I am sorry not to blog; I have been facing major academic deadlines and decisions every day. When I finish working, I have found myself too spent to consider writing something else. But I saw Arabella at the Met last Friday, and I have thoughts. I enjoy this opera a lot, probably more than it strictly merits. The beatific parts like the Act 1 soprano duet, Act 2 love duet, and last five minutes are, for a Strauss fan, just so good in their extraordinary concentration of what we love about Strauss opera. And even the talkier passages are enlivened with brilliant orchestral details. Hofmannsthal’s libretto is an interesting, subtle allegory of Gründerzeit Austro-Hungarian politics (Austrian Arabella needs to reconcile with Mandryka, the uncouth East). This is something that almost no one seems to notice–probably because it tends to be concealed by the color and expressive directness of Strauss’s music. But I’ll stop. As may be obvious, I’ve “worked on” this piece (as academics say), and you can read that essay later (it isn’t out yet).
This Met revival is, alas, not a particularly good Arabella. It has the odd misfortune to get the single most difficult role unusually right–that would be Michael Volle’s excellent Mandryka–and have issues in the comparatively easy lyric soprano department. Word was that this revival was originally scheduled for the phenomenal Anja Harteros, who withdrew a while ago. Her replacement in the title role, Swedish soprano Malin Byström, was new to me. She certainly has a lovely, warm tone, and the voice is very big in the middle. But her registers are unbalanced, and the warmth stopped around the F sharp at the top of the staff. Alas, Arabella is a role that really depends on easy, beautiful high notes at the big moments, and there Byström suddenly sounded insecure and thin. She is a decent but generic actress, lacking a certain glamor and vulnerability to bring this part off (my friend thought she was matronly–she certainly didn’t seem like the flirt Zdenka calls her).
She didn’t have much help from the pit or rest of the cast. Philippe Auguin’s busy conducting had little sense of the work’s flow, nor did those beatific bits glow as they should. Juliane Banse was a later replacement as Zdenka, and was unhappily cast. I’ve enjoyed her singing in other roles, but honestly her Zdenka days are past her by a decade or so. Her grainy, dark, smallish voice sounded labored, particularly in the higher ranges, which have to be even sweeter and easier than Arabella’s. This is not a difficult role to cast and I wonder why the Met could not locate someone more suitable, even on short notice.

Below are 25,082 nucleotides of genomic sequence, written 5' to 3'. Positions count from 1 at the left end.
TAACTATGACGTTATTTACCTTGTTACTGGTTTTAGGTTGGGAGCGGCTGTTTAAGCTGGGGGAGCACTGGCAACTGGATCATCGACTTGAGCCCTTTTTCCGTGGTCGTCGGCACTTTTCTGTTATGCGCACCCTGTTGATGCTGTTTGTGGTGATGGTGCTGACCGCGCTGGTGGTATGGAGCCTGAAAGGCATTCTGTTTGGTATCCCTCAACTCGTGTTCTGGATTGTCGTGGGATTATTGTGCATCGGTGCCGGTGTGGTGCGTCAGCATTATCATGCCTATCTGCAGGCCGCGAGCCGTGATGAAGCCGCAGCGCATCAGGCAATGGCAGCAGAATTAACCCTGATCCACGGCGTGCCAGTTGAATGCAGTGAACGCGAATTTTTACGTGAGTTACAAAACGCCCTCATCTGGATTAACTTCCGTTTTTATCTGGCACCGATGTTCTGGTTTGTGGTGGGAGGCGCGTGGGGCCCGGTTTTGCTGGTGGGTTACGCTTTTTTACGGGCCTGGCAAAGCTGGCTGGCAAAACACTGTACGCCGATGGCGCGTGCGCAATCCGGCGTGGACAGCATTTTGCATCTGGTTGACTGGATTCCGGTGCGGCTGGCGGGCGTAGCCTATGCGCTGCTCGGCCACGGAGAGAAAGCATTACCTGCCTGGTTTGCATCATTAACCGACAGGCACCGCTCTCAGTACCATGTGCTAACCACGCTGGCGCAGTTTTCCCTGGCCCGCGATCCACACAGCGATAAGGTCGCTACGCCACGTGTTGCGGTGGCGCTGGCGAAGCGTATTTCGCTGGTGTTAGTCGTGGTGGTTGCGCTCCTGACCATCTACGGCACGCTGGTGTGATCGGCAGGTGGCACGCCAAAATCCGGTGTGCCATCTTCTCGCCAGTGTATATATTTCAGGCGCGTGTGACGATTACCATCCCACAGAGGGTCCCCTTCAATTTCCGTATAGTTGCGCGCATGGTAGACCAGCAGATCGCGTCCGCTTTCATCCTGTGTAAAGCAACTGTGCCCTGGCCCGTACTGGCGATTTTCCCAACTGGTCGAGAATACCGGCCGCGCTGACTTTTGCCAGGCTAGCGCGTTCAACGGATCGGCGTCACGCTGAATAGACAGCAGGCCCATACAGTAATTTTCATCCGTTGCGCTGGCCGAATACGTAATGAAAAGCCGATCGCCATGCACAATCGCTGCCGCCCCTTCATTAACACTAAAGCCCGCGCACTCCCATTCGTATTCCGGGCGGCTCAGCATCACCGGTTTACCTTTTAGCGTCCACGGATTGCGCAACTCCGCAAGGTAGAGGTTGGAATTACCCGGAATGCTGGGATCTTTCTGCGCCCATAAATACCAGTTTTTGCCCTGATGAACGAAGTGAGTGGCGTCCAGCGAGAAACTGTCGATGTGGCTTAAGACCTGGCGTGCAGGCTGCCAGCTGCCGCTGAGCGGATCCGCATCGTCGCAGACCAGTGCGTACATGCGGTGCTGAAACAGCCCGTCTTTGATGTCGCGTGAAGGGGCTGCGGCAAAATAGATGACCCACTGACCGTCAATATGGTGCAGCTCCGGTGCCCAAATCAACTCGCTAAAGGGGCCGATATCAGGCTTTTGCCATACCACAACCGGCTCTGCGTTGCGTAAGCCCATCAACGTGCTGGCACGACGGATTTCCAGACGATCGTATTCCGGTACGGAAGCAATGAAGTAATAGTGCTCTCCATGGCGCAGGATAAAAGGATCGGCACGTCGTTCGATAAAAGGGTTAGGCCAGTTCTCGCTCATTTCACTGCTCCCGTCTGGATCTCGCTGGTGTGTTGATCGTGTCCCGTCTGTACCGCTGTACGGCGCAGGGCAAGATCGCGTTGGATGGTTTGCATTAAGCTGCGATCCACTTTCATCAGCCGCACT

Roberto Saccà similarly sounded underpowered and worn as Matteo. He was nearly sung off the stage by Brian Jagde as third-in-line suitor Elemer. Jagde is a powerful Heldentenor-in-training. I’m not sure if he could sing Matteo–it’s rather high–but I certainly would like to hear him in something where he has more to do. The other supporting roles such as Adelaide, the Fortune Teller, and Waldner were uniformly poorly sung. One suspects that all the good Arabella supporting players are in Salzburg at present. I feel sorry for anyone who is obliged to sing chirpy Fiakermilli, but I still should report that Audrey Luna sounded very nasal.
|“Mandryka, you look dehydrated.”|
The main redeeming singer, however, was Michael Volle as Mandryka. This is an awfully difficult role and almost no one sings it well. (I say this having seen the opera a few times and having seen every Arabella DVD in print and several that aren’t in print. See above, academic work.) Volle does it with ease and character, a solid warm tone and good diction. He’s a bit too comic for my taste–his Mandryka is very much a bumbling, fumbling bumpkin–and reads on the older side (he’s not Bernd Weikl in the Schenk TV movie), but he gives the character texture and life, and his singing has real dignity.
The Otto Schenk production can perhaps be blamed for the dramatic blandness. Productions of this opera tend to tilt towards Strauss’s opulence rather than Hofmannsthal’s grit, and this one is no exception. If the Waldners are so broke, I would suggest to them that they still have a lot of knickknacks they could put in hock. The staging of Act 3 in particular is cluttered and over-busy. (I also think this act also benefits from some cuts–I think this might have been the least-cut Arabella Act 3 I’ve seen.) When a lighting gel fluttered down from the flies during Arabella and Mandryka’s love duet, it would have been a Verfremdungeffekt if we were in certain German opera houses, but here it really wasn’t.
I don’t think I’ve yet seen a fully convincing production of this opera, one which balances the alternating enchantment and motor-like energy of the music with the hardheaded, operetta-like libretto–is it too foolishly optimistic to suggest that the Met try to come up with one should they produce it again? Or to some other opera house: has the often-underrated Claus Guth directed this one yet? He has a real eye for this period, and for the thin line between fantasy and reality. I think he might be your guy.
I also have thoughts about Platée from the other week. More precisely, I want to write about Simone Kermes, because she is something else. Maybe soon!
Strauss, Arabella. Metropolitan Opera, 4/11/14.
Photos copyright Marty Sohl/Met.